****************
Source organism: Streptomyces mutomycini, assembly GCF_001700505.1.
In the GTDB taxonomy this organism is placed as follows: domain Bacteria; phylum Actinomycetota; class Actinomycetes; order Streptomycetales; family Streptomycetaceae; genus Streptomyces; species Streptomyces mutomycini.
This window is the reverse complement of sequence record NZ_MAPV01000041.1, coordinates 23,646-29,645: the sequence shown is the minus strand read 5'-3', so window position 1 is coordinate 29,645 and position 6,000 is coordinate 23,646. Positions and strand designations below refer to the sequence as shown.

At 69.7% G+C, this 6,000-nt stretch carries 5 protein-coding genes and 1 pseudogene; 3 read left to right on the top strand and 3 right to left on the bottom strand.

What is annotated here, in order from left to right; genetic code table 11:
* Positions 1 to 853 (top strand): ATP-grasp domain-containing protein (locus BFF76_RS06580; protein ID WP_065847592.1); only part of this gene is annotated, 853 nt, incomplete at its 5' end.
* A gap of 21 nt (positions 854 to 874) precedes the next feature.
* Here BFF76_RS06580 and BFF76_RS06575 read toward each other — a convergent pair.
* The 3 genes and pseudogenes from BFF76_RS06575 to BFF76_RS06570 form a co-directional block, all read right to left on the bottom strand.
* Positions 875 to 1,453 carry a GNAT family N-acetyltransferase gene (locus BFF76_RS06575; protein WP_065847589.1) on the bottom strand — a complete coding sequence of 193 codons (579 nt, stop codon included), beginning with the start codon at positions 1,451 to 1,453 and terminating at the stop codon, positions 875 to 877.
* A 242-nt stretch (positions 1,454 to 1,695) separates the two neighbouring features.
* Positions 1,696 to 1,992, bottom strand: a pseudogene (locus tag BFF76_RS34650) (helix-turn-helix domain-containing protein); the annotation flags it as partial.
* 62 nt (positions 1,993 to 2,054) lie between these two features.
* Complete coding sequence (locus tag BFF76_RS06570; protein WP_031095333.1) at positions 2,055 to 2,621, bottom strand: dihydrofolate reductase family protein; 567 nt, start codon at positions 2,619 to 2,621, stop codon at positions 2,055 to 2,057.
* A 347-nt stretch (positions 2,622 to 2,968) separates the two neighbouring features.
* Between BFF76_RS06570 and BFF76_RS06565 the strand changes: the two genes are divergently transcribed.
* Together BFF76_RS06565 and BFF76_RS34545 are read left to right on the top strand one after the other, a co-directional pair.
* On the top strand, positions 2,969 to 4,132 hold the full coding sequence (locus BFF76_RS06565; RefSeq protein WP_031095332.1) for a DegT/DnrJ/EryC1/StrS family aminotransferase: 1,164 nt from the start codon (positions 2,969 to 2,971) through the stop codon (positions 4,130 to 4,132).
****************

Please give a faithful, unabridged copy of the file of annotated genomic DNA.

Source organism: Streptomyces mutomycini, assembly GCF_001700505.1.
In the GTDB taxonomy this organism is placed as follows: domain Bacteria; phylum Actinomycetota; class Actinomycetes; order Streptomycetales; family Streptomycetaceae; genus Streptomyces; species Streptomyces mutomycini.
This window is the reverse complement of sequence record NZ_MAPV01000041.1, coordinates 23,646-29,645: the sequence shown is the minus strand read 5'-3', so window position 1 is coordinate 29,645 and position 6,000 is coordinate 23,646. Positions and strand designations below refer to the sequence as shown.

At 69.7% G+C, this 6,000-nt stretch carries 5 protein-coding genes and 1 pseudogene; 3 read left to right on the top strand and 3 right to left on the bottom strand.

What is annotated here, in order from left to right; genetic code table 11:
* Positions 1 to 853 (top strand): ATP-grasp domain-containing protein (locus BFF76_RS06580; protein ID WP_065847592.1); only part of this gene is annotated, 853 nt, incomplete at its 5' end.
* A gap of 21 nt (positions 854 to 874) precedes the next feature.
* Here BFF76_RS06580 and BFF76_RS06575 read toward each other — a convergent pair.
* The 3 genes and pseudogenes from BFF76_RS06575 to BFF76_RS06570 form a co-directional block, all read right to left on the bottom strand.
* Positions 875 to 1,453 carry a GNAT family N-acetyltransferase gene (locus BFF76_RS06575; protein WP_065847589.1) on the bottom strand — a complete coding sequence of 193 codons (579 nt, stop codon included), beginning with the start codon at positions 1,451 to 1,453 and terminating at the stop codon, positions 875 to 877.
* A 242-nt stretch (positions 1,454 to 1,695) separates the two neighbouring features.
* Positions 1,696 to 1,992, bottom strand: a pseudogene (locus tag BFF76_RS34650) (helix-turn-helix domain-containing protein); the annotation flags it as partial.
* 62 nt (positions 1,993 to 2,054) lie between these two features.
* Complete coding sequence (locus tag BFF76_RS06570; protein WP_031095333.1) at positions 2,055 to 2,621, bottom strand: dihydrofolate reductase family protein; 567 nt, start codon at positions 2,619 to 2,621, stop codon at positions 2,055 to 2,057.
* A 347-nt stretch (positions 2,622 to 2,968) separates the two neighbouring features.
* Between BFF76_RS06570 and BFF76_RS06565 the strand changes: the two genes are divergently transcribed.
* Together BFF76_RS06565 and BFF76_RS34545 are read left to right on the top strand one after the other, a co-directional pair.
* On the top strand, positions 2,969 to 4,132 hold the full coding sequence (locus BFF76_RS06565; RefSeq protein WP_031095332.1) for a DegT/DnrJ/EryC1/StrS family aminotransferase: 1,164 nt from the start codon (positions 2,969 to 2,971) through the stop codon (positions 4,130 to 4,132).